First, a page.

Oil Report

ANALYSIS-Cuban-Venezuelan ties boom under Raul Castro

HAVANA, July 21 (Reuters) - Speculation that Cuba’s relations with Venezuela, its closest ally, might cool when Raul Castro became president has disappeared as the countries have forged even deeper and broader ties.

Some experts thought Raul Castro could not maintain the close relations his brother Fidel Castro had with his socialist protege, Venezuelan President Hugo Chavez, but the oil-rich South American country is investing billions of dollars in Cuba in increasingly complex ventures.

The two revolutionary allies aim to use the projects to reshape Latin America’s political map by showing there is an alternative to capitalism and its main proponent, the United States.

They have an oil-for-services deal in which Venezuela ships 92,000 barrels a day to Cuba in exchange for the services of thousands of Cuban doctors and other technical assistance.

But they also reported more than 300 cooperation projects in 2007 and Venezuelan banks are financing 58 Cuban manufacturing programs and more than a dozen agricultural development schemes.

“Since the beginning, both Fidel Castro and Hugo Chavez have been determined to move the relationship between their countries beyond the oil-for-doctors swap and toward something that is much broader and has the potential for sweeping regional impact,” said Dan Erikson, a Caribbean expert at the Inter-American Dialogue policy group in Washington.

“Raul Castro is strongly interested in moving beyond an alliance built on personalities by creating sustainable, institutional arrangements, and this has helped to cement the Cuban-Venezuelan relationship,” he said.


Venezuela, which is benefiting from high oil prices, is buying new rice harvesters and irrigation systems in central Cuba, upgrading fertilizer manufacturing and building new factories in the eastern city of Santiago.

The two countries have also signed some 30 joint ventures, most of which were sealed after Raul Castro first stepped in for his ailing brother two years ago. Some are huge by Cuban standards.

A $5 billion petrochemical complex under construction around a renovated oil refinery in Cienfuegos, 150 miles (250 km) southeast of Havana, represents more direct investment than hundreds of Western businesses put into Cuba between 1995 and 2000.

There are an assortment of other oil-related ventures, from pipelines and refinery expansions to shipping and port renovations.

A nickel plant in eastern Holguin province is getting a $700 million upgrade and will ship its product to Venezuela to be processed into stainless steel by a joint venture in which Cuba has a 49 percent stake.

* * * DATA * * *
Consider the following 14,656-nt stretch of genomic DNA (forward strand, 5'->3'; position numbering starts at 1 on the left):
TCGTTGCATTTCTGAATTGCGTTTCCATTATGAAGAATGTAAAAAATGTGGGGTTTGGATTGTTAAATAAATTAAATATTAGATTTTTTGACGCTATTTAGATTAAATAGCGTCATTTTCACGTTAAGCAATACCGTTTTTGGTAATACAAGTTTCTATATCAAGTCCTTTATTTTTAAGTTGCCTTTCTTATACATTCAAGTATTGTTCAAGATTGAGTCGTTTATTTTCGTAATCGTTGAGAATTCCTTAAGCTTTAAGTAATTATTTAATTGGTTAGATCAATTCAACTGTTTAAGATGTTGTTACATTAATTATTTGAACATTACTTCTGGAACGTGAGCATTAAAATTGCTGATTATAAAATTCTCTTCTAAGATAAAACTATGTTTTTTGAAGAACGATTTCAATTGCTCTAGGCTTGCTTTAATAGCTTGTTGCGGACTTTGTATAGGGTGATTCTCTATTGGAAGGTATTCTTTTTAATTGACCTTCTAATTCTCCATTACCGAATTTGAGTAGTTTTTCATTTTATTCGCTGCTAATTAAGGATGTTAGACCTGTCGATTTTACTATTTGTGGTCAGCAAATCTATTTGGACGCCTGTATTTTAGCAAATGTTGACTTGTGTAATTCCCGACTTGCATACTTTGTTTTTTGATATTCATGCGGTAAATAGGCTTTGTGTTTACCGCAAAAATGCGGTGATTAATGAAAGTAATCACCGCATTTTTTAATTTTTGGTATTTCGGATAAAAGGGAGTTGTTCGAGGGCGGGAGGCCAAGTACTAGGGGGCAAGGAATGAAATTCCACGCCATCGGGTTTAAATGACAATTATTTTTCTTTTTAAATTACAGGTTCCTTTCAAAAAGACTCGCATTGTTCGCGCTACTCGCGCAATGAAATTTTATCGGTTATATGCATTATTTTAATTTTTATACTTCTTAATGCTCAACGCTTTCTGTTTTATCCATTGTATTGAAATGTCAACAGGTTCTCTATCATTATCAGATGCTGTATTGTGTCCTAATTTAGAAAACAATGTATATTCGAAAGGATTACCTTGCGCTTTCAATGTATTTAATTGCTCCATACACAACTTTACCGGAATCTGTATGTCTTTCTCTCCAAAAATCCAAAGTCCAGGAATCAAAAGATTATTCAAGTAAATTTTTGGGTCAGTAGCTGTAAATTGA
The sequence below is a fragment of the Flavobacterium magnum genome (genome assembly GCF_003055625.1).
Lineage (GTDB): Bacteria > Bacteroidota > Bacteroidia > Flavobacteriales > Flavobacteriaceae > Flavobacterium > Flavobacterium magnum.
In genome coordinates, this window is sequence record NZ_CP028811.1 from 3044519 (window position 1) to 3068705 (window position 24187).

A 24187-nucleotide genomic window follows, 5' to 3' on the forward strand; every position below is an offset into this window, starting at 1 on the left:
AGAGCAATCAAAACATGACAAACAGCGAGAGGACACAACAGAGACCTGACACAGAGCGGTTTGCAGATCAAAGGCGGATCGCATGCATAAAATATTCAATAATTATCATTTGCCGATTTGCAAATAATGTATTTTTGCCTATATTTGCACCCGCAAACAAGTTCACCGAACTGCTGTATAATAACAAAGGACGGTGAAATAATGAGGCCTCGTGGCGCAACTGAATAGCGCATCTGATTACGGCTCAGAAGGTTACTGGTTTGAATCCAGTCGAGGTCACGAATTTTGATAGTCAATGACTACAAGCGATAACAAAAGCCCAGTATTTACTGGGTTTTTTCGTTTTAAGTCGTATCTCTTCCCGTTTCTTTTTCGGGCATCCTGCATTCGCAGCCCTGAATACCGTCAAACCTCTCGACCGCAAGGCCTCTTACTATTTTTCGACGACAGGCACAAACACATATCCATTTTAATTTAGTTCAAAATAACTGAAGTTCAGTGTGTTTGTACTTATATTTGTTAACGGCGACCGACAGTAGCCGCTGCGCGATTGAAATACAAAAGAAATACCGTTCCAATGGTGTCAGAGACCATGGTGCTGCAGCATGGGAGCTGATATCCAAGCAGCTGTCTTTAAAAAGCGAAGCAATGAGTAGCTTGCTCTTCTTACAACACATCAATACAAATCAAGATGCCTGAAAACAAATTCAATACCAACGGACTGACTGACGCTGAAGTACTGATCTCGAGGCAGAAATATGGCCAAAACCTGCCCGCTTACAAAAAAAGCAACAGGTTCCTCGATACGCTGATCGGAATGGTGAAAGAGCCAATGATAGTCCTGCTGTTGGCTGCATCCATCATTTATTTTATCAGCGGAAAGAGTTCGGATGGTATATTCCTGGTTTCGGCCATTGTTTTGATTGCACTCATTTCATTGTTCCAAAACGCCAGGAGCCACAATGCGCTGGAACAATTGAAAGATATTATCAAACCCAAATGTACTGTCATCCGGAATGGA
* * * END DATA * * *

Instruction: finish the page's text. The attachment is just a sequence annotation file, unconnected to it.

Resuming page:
New ventures are also underway in telecommunications, fishing, agriculture, boat building, railways and cement.

The two countries’ economic ties are cloaked in secrecy, but Cuban President Fidel Castro valued them at $7 billion per year just before he took ill in July 2006 and provisionally handed power to his brother.

Too ill to return to power, Fidel Castro resigned in February and the National Assembly formally elected Raul Castro president.

Most of the joint energy projects aim to serve PetroCaribe, a Venezuelan initiative that provides preferentially financed oil to 15 Caribbean and Central American countries.

For Cuba, its state-run economy worn down by inefficiency, 46 years of a U.S. trade embargo and dealt a severe blow by the collapse of its former Soviet benefactors, Venezuela’s help has brought welcome improvements.

Daily life in Cuba remains difficult by Western standards, but there are fewer blackouts, subsidized buses are back on the roads, health clinics, schools, waterworks and highways are being upgraded and more housing built.

The danger, experts said, is that Cuba becomes as dependent on Venezuela as it did on the Soviet Union during the Cold War.

“For Cuba it is the best deal in town. However, it of course implies dangers, as Cuba becomes dependent on Chavez staying in power and remaining as generous as he is at present,” said Cuba specialist Bert Hoffmann at the German Institute of Global Area Studies in Hamburg. (Editing by Jeff Franks, Michael Christie and Kieran Murray)